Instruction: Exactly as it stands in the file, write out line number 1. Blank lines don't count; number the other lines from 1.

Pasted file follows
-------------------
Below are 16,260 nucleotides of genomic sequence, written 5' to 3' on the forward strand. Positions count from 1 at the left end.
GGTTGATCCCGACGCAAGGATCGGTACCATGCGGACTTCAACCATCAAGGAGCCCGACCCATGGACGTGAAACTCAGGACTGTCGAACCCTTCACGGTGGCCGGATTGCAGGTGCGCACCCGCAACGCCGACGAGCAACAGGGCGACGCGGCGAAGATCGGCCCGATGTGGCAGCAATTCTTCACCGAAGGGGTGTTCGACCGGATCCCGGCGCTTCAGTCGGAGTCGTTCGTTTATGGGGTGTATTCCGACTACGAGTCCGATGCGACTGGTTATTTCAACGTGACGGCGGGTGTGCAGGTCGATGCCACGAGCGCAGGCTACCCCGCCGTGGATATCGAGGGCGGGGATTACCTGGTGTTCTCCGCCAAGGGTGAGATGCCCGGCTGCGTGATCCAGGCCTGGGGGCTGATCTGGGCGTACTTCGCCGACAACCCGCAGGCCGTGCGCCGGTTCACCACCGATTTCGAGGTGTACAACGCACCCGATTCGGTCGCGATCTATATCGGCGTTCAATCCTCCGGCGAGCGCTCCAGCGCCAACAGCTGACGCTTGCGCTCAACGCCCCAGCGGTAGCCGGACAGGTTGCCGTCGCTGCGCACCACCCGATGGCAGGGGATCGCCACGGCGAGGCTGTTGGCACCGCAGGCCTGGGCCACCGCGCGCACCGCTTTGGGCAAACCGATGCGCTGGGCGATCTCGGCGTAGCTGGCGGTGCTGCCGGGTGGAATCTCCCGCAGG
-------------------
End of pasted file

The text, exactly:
Below are 16,260 nucleotides of genomic sequence, written 5' to 3' on the forward strand. Positions count from 1 at the left end.